When you arrived in the UK, it probably took a while to get used to the language, the accents, English food, the education system, and all the rain. Now that Stoke-on-Trent feels familiar, don’t be surprised if you need some time to readjust to life when you return home. This is called reverse culture shock. It doesn’t affect everyone but If you do need time to adjust, don’t be frustrated, its normal.
Preparing for reverse culture shock is made easier by understanding that it is a very normal reaction, and that you might experience it. Home students travelling 30 miles away after graduating find it hard to adjust to life after university, and that’s without the challenges of a different language, time zone, culture, religion or reconnecting with loved ones they’ve not seen in a long while. Appreciate what a brave and challenging decision it was to embark on study in another country, and don’t give yourself a hard time for not feeling completely at ease on your first day back at home.
As happy and exciting as your homecoming will be, it can still be a challenging time for you and the people who’ve been missing you. You might feel that you’ve changed a lot while in the UK, but your family and friends may expect you to be the same as when you left and find it difficult to get used to the ‘new you’. You may have enjoyed a lot of freedom in how you spent your money, who you had relationships with and how you spent your free time, which might be difficult for both you and your family to readjust to. Of course, they’ll have also changed in the time that you’ve been away: you may be surprised by how much older your parents and younger siblings seem. Friends may have got married or had children.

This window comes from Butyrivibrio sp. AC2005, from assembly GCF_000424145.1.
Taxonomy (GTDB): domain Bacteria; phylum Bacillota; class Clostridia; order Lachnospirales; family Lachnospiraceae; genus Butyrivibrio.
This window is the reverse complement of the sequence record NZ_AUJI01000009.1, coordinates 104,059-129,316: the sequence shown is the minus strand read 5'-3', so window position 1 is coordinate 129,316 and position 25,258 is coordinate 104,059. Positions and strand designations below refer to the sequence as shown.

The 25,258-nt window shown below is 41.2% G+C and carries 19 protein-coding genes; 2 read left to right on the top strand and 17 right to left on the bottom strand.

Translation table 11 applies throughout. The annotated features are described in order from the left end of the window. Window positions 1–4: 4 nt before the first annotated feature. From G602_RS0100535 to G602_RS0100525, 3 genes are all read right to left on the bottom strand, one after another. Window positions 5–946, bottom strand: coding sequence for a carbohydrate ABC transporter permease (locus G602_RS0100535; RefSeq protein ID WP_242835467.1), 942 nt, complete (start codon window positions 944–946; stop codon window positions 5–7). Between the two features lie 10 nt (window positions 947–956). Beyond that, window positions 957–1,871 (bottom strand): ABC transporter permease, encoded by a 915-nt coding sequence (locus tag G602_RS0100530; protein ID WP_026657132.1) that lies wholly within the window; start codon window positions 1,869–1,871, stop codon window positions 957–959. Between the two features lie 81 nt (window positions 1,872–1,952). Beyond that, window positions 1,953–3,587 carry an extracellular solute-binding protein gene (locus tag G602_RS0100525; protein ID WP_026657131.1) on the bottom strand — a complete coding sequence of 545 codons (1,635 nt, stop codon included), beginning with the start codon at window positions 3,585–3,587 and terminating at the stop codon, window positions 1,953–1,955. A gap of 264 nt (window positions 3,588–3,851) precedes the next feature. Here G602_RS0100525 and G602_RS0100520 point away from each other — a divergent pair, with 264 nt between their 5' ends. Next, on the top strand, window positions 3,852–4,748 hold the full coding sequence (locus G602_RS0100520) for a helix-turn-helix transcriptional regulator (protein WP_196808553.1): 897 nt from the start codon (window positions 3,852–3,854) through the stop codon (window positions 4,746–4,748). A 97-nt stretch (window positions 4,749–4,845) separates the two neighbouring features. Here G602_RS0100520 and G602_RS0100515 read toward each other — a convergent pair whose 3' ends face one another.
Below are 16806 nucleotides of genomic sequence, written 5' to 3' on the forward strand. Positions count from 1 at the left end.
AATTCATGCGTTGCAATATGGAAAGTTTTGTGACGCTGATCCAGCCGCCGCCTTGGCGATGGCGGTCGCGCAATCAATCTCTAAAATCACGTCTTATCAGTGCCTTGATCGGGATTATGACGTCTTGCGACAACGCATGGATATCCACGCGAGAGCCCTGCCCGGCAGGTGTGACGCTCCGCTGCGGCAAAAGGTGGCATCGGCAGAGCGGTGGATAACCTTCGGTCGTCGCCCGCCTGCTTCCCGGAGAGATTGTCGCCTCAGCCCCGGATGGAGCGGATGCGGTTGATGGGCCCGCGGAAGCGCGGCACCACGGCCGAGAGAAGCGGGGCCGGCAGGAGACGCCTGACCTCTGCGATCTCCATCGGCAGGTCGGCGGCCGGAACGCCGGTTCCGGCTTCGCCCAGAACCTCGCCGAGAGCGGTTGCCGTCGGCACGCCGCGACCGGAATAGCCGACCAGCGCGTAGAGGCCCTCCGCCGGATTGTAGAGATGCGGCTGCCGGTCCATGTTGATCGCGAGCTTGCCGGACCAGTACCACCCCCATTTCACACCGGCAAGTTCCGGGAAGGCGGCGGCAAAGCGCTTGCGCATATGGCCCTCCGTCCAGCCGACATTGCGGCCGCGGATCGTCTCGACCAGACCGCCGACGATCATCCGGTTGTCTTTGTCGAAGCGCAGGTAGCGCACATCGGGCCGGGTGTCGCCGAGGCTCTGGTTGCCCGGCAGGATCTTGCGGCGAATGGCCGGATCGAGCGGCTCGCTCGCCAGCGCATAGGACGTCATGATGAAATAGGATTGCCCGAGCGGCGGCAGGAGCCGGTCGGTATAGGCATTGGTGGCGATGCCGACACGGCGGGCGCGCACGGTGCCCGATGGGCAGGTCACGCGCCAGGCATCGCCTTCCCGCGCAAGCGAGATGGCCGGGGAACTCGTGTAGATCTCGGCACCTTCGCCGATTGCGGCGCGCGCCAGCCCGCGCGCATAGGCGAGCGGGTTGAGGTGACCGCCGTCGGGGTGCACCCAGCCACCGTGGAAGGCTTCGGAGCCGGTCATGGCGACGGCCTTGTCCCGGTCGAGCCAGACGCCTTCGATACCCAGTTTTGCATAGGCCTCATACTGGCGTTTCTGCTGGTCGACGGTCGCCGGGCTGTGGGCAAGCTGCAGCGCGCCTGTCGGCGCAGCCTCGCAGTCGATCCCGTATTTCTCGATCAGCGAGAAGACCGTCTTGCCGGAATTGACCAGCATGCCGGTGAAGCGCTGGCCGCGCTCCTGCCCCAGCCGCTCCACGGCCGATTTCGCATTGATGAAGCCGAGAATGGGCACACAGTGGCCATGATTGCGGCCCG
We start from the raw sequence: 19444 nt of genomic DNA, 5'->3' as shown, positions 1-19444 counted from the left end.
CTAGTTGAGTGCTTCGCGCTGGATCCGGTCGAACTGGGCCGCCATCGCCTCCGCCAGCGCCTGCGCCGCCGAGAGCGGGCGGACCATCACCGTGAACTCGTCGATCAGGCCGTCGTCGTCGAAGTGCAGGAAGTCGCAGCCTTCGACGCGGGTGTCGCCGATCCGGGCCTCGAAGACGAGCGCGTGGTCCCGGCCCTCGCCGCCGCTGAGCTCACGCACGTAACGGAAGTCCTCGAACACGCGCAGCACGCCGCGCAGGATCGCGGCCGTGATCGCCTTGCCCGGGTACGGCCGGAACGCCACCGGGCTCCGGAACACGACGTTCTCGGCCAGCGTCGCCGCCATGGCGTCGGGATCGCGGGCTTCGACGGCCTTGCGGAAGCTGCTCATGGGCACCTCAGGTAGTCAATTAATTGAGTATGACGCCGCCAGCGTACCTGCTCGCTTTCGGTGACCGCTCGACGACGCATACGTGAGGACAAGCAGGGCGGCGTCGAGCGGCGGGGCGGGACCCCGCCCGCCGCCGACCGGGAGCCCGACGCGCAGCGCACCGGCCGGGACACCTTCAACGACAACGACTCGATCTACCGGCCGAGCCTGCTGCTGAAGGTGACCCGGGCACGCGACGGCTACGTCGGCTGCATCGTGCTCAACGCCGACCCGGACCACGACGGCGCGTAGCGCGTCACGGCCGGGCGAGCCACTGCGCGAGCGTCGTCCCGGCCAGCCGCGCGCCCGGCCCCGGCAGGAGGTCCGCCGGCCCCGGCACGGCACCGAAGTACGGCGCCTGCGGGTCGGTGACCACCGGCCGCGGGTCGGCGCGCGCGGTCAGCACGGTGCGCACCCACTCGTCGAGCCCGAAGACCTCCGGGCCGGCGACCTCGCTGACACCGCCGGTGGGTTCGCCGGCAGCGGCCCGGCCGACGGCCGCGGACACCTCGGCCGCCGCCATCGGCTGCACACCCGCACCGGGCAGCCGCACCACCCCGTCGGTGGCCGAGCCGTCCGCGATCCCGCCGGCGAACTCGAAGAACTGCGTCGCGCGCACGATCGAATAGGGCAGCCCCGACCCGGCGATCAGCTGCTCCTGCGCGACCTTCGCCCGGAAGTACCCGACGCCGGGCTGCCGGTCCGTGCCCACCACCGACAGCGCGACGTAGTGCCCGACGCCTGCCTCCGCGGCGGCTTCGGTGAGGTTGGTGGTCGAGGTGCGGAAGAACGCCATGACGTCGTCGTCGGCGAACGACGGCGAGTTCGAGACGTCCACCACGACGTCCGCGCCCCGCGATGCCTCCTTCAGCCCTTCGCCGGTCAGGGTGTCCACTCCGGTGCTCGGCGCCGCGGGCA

When you first came to the UK, you’ll have adapted to cultural differences, which in time you came to take for granted. When you return home, it may also take time for the customs and ideas that were once so familiar to you seem normal again.
Challenges can include:
If your children have been with you in the UK, they may also find it difficult to adapt to your home culture. As well as the above, they may miss friends they have made over here and their school system, teaching and subjects could be very different from the UK.
If you’re returning to your previous job at home, there may have been changes or you’ve lost touch with important information or developments. You may also sense some jealousy from colleagues who wish they’d had the same opportunity to pursue their education. Lack of equipment or funding means may mean you’re not able to use all the skills that you worked so hard to develop during your study.
Your country may have experienced economic problems. It could be difficult to buy things that you’ve had in the UK or you’ll need to go without some of the conveniences you’ve been used to. You may feel out of touch if a different government is in power or new political groups.